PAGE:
Just as accountants gave rise to McKinsey, so can the right lawyers create competitive advantage for their clients.
Law schools do not teach anything about business, as opposed to business law. As a result, lawyers learn about business legal forms and contracts, but nothing about finance, marketing, corporate strategy, or anything else about actually running a business.
At the same time the legal environment is fundamental to the business of a company, but business schools generally teach very little about the law, and legal as a function in a company is mostly left out of the strategy development process.
Bring legal expertise into the strategy development process to create significant and unique competitive advantage.
These lawyers give high value, and value-creating, strategic advice about the direction of a business—they have transcended Richard Susskind’s metaphor of lawyers either building a fence at the top of a cliff, or delivering ambulance services at the bottom.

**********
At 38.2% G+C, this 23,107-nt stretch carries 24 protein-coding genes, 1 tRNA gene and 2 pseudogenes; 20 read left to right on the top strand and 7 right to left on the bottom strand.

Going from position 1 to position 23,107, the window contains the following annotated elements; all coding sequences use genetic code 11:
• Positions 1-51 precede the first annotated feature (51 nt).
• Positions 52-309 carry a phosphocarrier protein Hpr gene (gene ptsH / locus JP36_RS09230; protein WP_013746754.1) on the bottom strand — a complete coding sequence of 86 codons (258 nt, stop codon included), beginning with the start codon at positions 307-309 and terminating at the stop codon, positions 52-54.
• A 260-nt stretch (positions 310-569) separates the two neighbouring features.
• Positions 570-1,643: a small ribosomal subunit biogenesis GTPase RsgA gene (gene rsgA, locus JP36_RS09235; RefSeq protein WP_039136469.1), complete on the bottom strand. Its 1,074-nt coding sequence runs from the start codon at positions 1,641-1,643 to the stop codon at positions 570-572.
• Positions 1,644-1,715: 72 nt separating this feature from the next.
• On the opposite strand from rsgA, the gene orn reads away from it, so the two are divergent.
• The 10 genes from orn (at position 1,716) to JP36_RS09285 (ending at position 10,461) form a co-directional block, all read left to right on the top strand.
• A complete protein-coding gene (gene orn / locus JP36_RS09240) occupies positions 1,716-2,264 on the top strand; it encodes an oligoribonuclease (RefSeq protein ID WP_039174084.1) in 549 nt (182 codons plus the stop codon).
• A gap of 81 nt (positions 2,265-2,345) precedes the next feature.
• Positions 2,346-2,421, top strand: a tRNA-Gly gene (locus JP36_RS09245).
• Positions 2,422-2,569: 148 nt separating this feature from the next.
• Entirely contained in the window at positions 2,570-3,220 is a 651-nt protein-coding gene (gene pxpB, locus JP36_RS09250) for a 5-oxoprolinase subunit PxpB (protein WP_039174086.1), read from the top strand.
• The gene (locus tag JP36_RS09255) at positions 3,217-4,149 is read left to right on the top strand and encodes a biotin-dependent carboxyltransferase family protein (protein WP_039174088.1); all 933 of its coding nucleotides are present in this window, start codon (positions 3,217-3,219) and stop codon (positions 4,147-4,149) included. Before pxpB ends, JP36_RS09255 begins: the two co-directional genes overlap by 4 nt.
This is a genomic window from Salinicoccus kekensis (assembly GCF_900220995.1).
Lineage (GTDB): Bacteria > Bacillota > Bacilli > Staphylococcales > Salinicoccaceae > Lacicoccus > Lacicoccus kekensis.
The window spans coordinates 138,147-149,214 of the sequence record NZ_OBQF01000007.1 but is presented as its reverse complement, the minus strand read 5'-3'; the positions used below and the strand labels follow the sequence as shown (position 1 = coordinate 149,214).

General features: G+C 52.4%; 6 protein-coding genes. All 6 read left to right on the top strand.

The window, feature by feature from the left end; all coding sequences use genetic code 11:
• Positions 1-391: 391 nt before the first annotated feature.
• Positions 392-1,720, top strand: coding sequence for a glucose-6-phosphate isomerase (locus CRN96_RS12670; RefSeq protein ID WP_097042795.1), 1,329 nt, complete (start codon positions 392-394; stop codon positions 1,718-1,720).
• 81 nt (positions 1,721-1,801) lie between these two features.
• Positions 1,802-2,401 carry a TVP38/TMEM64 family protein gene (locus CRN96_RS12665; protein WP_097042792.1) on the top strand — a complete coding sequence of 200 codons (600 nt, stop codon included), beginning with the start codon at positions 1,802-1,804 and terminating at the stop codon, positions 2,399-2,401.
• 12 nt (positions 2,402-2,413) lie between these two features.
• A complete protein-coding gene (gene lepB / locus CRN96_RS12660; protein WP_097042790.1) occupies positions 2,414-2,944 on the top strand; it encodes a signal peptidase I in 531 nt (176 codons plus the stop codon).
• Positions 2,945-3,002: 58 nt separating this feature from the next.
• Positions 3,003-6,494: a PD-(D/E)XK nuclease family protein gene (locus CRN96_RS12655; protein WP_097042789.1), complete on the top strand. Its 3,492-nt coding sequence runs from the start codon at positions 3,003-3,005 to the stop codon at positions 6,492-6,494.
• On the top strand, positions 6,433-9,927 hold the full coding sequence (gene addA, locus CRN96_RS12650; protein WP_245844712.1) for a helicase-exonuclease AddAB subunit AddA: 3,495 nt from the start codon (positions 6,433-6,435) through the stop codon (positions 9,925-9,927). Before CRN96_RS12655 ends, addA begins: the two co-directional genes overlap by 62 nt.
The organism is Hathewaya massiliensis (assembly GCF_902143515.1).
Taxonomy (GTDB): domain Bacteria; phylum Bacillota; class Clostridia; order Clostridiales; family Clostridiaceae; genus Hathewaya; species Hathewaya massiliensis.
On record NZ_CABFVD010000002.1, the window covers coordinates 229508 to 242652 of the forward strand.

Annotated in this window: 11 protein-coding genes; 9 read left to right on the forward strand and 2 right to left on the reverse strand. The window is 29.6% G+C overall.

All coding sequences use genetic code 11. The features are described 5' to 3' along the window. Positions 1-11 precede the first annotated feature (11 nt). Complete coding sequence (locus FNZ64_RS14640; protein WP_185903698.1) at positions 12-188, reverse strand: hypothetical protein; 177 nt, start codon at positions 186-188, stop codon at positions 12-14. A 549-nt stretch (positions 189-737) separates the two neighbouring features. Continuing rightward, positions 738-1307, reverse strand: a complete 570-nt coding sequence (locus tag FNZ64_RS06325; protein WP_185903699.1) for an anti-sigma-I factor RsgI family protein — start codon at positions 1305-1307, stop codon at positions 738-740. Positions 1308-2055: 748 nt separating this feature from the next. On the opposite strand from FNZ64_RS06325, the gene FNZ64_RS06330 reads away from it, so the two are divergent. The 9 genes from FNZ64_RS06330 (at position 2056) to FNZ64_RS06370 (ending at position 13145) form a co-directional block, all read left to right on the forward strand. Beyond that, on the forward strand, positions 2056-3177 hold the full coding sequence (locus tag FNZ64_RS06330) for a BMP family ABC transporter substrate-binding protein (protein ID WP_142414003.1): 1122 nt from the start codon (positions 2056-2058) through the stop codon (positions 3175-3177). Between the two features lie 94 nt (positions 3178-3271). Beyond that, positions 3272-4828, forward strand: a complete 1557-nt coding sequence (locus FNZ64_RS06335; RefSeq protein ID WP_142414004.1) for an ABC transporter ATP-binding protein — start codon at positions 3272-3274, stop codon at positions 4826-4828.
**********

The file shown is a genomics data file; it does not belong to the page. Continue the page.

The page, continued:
Lets say you are sitting in a strategy meeting at Apple, and you are considering options for the company’s next big strategic move. Sitting at the confluence of the telecoms, media, entertainment, and internet sectors, there are a lot of good ones to consider. Someone is give a report that recommends option 1 because it promises the largest long term revenue stream.
Seems to make sense, says the strategy lawyer, but look at option 2. Option 2 has a significantly smaller revenue stream, but because of its competition law implications… or intellectual property rules, or… the specific sector regulation regime, it has a good chance of locking out competitors or locking in further options for still further new product launches in yet another sector…. In the long run option 2 looks better because it further delays commoditization and creates better opportunities for further investment….